The age-old battle between Apple and Google will never end, nor will heated arguments about which or their respective platforms is faster, smoother or all around better. Even face-offs over which has the best browser or app stores constantly flood the Web. Nonetheless, they will continue to update their platforms, making them more current, efficient and user friendly.
The latest update from Google, Ice Cream Sandwich (AKA Android 4.0), released just over one month ago. It brought a major interface overhaul to handsets (minor to tablets) and introduced some fundamental changes in performance, design and concept that should make Android more pleasing for users all around.
To date, though, Android has been known to look a little rough around the edges. It has earned a reputation for looking utterly beta-like and largely like an unfinished product. The Gingerbread update is a perfect example of this. Their "major interface changes" in Gingerbread was a change to some system colors, a slight revamp of the home screen dock and glowing effects instead of rubber banding when you reach the end of a scrollable list or page. In other words, the visual changes between Froyo and Gingerbread, albeit system-wide, were slight and make Android hardly more appealing than before. Thus, partner OEMs continued to theme and customize Android to no end to polish the interface and buff out any burrs (left behind by an engineer) that might nick one of your fingers when swiping between home screens.
Okay, so maybe Gingerbread wasn't that bad. But it was far from pretty and certainly lacked the polish that, say, an unnamed rival platform has had for years.
That was supposed to change with Ice Cream Sandwich. But has it? Not everyone thinks so. Apple connoisseur and Apple-centric columnist at TechCrunch, MG Siegler, doesn't seem to think so. In his article, An iPhone Lover's Take On The Galaxy Nexus, Siegler writes:
Unfortunately, the system still lacks much of the fine polish that iOS users enjoy. The majority of Android users will probably think such criticism is bullshit, but that has always been the case. I imagine it’s probably hard for a Mercedes owner to describe to a Honda owner how attention to detail makes their driving experience better when both machines get them from point A to point B. As a Honda owner myself, I’m not sure I would buy it — I’d have to experience it to understand it, I imagine. And most Android lovers are not going to spend enough time with iOS to fully appreciate the differences.
I respect Siegler's opinion – after all, an eyesore to him my be beautiful to me, and vice versa. And I don't want to get into the ethics of his statement. There's a lot to be said there (Joshua Topolsky of The Verge did a pretty good job). However, as a person that now carries both an iPhone 4S and a Galaxy Nexus, I have to completely disagree.
I don't want to go into a lot of detail as I'm sure a lot of you are digging into Ice Cream Sandwich as you read through this on your shiny, new Galaxy Nexus on Verizon. But in the Ice Cream Sandwich update no part of the Android interface has remained untouched or unimproved in some way or another. Sure, some aspects don't quite make sense or may be out of place, but I've even thought the same thing of iOS (i.e.: Settings app and Notification Center).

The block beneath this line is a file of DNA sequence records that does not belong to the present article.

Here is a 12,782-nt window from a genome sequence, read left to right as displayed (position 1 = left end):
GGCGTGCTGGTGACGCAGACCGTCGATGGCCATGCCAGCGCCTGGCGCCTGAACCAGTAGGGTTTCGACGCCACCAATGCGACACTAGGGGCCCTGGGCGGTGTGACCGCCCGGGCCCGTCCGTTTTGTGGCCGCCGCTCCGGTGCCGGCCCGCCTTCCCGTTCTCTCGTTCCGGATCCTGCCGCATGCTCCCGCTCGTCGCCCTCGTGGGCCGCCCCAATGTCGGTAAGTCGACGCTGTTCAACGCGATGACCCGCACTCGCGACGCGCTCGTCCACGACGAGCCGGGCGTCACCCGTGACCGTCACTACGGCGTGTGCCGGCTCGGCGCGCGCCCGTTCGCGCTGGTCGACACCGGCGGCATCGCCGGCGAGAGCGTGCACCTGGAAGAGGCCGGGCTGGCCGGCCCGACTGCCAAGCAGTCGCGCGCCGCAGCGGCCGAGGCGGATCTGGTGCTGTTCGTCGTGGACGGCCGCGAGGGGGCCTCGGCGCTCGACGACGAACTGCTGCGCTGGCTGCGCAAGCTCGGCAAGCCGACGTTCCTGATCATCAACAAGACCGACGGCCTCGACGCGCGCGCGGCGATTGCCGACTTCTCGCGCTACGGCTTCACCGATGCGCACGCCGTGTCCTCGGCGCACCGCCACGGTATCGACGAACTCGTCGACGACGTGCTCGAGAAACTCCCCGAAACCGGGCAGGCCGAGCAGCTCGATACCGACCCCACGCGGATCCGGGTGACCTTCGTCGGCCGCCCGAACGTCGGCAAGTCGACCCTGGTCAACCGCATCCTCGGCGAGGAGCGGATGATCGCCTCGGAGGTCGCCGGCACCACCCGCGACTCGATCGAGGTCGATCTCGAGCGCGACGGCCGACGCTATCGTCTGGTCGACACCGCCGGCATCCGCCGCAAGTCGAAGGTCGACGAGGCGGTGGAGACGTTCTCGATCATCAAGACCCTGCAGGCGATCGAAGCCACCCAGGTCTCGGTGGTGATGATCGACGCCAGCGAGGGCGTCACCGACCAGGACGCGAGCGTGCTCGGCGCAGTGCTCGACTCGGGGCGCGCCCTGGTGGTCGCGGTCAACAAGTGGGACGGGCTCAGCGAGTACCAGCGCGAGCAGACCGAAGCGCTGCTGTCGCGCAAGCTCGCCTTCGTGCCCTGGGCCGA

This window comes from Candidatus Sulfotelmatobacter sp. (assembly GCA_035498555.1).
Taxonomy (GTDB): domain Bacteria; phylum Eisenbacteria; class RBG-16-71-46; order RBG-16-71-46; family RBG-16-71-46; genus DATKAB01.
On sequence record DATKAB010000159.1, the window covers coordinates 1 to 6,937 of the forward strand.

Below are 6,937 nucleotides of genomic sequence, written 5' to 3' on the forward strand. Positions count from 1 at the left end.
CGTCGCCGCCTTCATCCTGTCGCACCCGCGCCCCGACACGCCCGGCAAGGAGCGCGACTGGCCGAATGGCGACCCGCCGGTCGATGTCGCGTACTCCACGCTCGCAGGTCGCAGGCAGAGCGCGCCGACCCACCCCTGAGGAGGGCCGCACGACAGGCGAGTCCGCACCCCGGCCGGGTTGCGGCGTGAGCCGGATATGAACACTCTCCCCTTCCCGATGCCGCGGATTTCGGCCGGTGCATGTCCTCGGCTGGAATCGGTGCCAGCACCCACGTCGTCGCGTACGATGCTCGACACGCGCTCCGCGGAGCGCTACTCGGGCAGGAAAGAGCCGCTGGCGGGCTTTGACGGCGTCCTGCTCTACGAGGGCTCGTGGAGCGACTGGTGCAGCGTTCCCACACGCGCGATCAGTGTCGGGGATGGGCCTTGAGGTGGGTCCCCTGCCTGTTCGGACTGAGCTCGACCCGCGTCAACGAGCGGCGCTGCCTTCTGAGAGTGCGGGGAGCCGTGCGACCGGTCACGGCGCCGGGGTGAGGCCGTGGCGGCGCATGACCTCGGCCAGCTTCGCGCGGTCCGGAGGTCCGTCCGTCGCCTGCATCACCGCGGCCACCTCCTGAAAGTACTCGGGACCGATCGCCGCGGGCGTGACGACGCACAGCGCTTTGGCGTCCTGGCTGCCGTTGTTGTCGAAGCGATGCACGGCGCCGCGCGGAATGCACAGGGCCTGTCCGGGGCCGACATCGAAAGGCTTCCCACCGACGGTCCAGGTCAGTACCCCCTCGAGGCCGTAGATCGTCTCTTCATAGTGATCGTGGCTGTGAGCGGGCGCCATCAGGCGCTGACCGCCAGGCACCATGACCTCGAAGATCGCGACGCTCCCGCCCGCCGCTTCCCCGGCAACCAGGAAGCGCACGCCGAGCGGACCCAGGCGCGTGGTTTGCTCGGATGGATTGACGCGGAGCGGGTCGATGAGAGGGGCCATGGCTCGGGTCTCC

Even the resolution and pixels per inch of the display on the Galaxy Nexus taunt the iPhone's Retina display, so hardware limitations are no longer to blame.
I have been digging through 4.0 for nearly a week now and I fail to see how anyone could possibly find the new Android unpolished. I have yet to come across a single aspect of the interface that is even remotely reminiscent of "old Android." Everything from the redesigned folders (which was an obvious sore point in all prior versions), the new app drawer and Roboto typeface (which is a hit or miss with most people) to the new People app and even the insignificant pattern background in the Phone app adds a bit of polish to the system. For once, it feels like the Android team put a lot of attention to detail in literally every aspect of the interface. Even the new App Switcher is fantastic – that's more than can be said of iOS. (See? It's all about preference.)
What it amounts to is whether or not you like minimalistic design of the OS. And chances are, if you don't like the changes you see in Ice Cream Sandwich, you won't like future changes either. Matias Duarte (you know, the guy who played a large part in the original design of webOS, which was undeniably beautiful and simple), Director of Android User Experience, headed the Honeycomb and Ice Cream Sandwich interface change efforts. He swore to a better user interface for Android, and by all means, he delivered. But he has a very unique style; you're either going to love it or hate it.
The point is, Ice Cream Sandwich is polished. Is it as polished as iOS? Absolutely; it's just polished in an entirely different way. It not longer looks or feels like beta software, but a near finished product rather. Some people still aren't going to like it because it's not iOS. Others, like myself, will love it. All the while, those users may love or hate iOS.
What say you, new Galaxy Nexus owners? Does Ice Cream Sandwich make Android as polished as iOS? Or are the two polished in such different ways that it's hard to compare them?